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Susan was wet and shivering, huddled on the Node 3 couch. Strathmore draped his suit coat over her shoulders. Hale’s body lay a few yards away. The sirens blared. Like ice thawing on a frozen pond, TRANSLTR’s hull let out a sharp crack.

“I’m going down to kill power,” Strathmore said, laying a reassuring hand on her shoulder. “I’ll be right back.”

Susan stared absently after the commander as he dashed across the Crypto floor. He was no longer the catatonic man she’d seen ten minutes before. Commander Trevor Strathmore was back‑logical, controlled, doing whatever was necessary to get the job done.

The final words of Hale’s suicide note ran through her mind like a train out of control: Above all, I’m truly sorry about David Becker. Forgive me, I was blinded by ambition.

Susan Fletcher’s nightmare had just been confirmed. David was in danger . . . or worse. Maybe it was already too late. I’m truly sorry about David Becker.

She stared at the note. Hale hadn’t even signed it‑he’d just typed his name at the bottom: Greg Hale. He’d poured out his guts, pressed print, and then shot himself‑just like that. Hale had sworn he’d never go back to prison; he’d kept his vow‑he’d chosen death instead.

“David . . .” She sobbed. David!

* * *

At that moment, ten feet below the Crypto floor, Commander Strathmore stepped off the ladder onto the first landing. It had been a day of fiascoes. What had started out as a patriotic mission had swerved wildly out of control. The commander had been forced to make impossible decisions, commit horrific acts‑acts he’d never imagined himself capable of.

It was a solution! It was the only damn solution!

There was duty to think of: country and honor. Strathmore knew there was still time. He could shut down TRANSLTR. He could use the ring to save the country’s most valuable databank. Yes, he thought, there was still time.

Strathmore looked out over the disaster around him. The overhead sprinklers were on. TRANSLTR was groaning. The sirens blared. The spinning lights looked like helicopters closing in through dense fog. With every step, all he could see was Greg Hale‑the young cryptographer gazing up, his eyes pleading, and then, the shot. Hale’s death was for country . . . for honor. The NSA could not afford another scandal. Strathmore needed a scapegoat. Besides, Greg Hale was a disaster waiting to happen.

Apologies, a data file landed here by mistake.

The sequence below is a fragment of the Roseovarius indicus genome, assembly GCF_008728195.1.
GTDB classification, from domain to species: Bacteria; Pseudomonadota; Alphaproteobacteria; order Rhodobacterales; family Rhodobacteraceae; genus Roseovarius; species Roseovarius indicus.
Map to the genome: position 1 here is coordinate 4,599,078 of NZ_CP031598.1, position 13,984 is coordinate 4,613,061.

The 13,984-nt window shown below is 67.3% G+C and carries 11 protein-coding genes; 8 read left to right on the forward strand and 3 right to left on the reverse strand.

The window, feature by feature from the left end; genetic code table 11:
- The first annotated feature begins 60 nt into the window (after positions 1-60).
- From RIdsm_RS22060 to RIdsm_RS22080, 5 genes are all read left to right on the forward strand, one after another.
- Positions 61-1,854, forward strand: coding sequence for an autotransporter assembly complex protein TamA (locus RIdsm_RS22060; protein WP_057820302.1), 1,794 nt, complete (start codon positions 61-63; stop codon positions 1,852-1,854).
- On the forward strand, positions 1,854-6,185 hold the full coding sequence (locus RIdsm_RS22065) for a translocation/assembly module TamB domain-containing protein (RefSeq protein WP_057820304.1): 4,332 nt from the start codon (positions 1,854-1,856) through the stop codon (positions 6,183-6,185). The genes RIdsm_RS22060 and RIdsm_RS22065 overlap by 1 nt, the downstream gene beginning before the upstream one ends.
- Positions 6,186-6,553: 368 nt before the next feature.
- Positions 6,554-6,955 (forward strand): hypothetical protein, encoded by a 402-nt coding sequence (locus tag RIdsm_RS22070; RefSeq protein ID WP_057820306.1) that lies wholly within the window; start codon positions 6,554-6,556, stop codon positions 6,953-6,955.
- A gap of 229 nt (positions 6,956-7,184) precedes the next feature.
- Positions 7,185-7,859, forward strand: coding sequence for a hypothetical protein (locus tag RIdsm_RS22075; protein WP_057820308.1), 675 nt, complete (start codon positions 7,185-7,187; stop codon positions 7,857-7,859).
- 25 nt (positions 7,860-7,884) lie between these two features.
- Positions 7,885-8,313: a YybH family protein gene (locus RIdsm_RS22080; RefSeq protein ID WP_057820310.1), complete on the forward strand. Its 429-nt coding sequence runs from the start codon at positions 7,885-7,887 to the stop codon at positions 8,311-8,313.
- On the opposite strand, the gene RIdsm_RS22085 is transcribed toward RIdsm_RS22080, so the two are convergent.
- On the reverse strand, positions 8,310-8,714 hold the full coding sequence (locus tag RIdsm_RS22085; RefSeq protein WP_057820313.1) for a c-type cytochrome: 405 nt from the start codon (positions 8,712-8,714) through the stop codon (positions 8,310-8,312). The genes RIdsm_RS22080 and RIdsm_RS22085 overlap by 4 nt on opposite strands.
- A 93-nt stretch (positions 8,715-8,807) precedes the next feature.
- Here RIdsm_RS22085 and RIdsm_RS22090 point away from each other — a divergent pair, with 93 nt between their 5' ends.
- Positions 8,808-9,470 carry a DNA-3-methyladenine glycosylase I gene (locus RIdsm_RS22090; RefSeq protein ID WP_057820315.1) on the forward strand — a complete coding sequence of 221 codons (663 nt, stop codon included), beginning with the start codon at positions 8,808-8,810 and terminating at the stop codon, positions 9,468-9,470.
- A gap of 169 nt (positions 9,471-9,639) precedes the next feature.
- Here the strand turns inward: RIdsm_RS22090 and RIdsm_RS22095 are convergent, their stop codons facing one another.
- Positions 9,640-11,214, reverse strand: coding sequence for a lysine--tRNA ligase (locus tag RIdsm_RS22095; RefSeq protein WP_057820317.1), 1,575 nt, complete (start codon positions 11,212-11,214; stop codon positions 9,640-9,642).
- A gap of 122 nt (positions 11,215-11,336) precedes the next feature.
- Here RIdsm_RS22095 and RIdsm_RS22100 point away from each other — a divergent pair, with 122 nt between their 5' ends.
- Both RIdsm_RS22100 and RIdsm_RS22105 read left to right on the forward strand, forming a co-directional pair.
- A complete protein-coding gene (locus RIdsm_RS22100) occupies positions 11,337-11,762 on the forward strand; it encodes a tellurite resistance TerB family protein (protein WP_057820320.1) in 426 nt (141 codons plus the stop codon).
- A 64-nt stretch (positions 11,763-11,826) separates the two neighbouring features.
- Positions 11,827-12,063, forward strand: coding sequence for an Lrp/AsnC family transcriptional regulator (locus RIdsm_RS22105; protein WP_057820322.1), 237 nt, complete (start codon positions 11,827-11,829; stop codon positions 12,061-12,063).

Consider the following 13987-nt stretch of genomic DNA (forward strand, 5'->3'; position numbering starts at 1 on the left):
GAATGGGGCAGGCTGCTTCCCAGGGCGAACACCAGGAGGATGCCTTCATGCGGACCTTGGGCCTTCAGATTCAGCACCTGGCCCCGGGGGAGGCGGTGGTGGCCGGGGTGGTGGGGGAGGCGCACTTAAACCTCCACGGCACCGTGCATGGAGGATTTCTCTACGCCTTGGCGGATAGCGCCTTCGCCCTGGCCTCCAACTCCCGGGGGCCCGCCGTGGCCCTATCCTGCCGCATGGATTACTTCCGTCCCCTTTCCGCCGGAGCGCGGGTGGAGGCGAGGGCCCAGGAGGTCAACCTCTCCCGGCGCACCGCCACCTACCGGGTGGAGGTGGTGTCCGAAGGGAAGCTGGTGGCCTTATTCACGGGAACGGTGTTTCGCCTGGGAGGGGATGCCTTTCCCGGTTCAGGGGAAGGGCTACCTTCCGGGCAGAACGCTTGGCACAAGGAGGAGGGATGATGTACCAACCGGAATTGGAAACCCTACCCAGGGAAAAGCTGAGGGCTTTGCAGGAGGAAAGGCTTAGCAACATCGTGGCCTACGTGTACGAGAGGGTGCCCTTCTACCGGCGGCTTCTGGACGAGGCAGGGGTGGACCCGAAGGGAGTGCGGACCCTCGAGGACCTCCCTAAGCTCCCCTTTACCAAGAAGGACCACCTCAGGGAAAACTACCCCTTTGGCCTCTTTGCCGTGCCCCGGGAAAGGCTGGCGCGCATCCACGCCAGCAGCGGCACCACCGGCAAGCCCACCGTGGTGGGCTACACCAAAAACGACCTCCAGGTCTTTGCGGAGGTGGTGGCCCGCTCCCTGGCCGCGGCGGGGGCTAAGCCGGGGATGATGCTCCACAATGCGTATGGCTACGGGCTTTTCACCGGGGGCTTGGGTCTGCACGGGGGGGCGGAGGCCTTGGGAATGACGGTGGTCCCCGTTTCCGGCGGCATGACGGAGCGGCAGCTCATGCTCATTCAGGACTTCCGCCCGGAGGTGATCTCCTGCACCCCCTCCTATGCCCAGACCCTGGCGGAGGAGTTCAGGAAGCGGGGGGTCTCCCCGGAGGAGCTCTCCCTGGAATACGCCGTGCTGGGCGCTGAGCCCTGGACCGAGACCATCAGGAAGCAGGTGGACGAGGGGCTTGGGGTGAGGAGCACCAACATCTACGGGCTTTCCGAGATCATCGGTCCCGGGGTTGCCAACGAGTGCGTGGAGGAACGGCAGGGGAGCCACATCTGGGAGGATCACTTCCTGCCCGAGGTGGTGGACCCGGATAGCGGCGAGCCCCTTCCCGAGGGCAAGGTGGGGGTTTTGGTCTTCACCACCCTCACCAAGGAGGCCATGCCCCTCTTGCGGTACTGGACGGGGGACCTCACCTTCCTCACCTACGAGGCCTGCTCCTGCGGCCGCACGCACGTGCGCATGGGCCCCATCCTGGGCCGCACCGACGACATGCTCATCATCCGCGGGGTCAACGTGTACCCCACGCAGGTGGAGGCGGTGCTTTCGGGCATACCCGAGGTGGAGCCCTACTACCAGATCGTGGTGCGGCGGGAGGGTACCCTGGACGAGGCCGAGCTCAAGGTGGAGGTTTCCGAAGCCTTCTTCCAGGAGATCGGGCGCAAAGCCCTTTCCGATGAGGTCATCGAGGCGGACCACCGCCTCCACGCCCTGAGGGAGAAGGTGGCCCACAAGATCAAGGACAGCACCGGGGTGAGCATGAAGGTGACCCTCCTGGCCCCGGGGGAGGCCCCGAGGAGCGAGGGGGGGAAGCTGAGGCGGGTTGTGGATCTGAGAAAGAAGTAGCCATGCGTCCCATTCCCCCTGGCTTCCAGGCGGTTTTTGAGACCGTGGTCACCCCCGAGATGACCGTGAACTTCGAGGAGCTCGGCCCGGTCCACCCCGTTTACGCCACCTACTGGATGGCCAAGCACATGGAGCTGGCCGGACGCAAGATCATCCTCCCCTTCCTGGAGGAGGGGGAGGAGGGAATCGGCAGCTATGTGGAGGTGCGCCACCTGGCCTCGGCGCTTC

* * *

Strathmore’s thoughts were jarred free by the sound of his cellular. It was barely audible over the sirens and hissing fumes. He snatched it off his belt without breaking stride.


“Where’s my pass‑key?” a familiar voice demanded.

“Who is this?” Strathmore yelled over the din.

“It’s Numataka!” the angry voice bellowed back. “You promised me a pass‑key!”

Strathmore kept moving.

“I want Digital Fortress!” Numataka hissed.

“There is no Digital Fortress!” Strathmore shot back.


“There is no unbreakable algorithm!”

“Of course there is! I’ve seen it on the Internet! My people have been trying to unlock it for days!”

“It’s an encrypted virus, you fool‑and you’re damn lucky you can’t open it!”


“The deal is off!” Strathmore yelled. “I’m not North Dakota. There is no North Dakota! Forget I ever mentioned it!” He clamped the cellular shut, turned off the ringer, and rammed it back on his belt. There would be no more interruptions.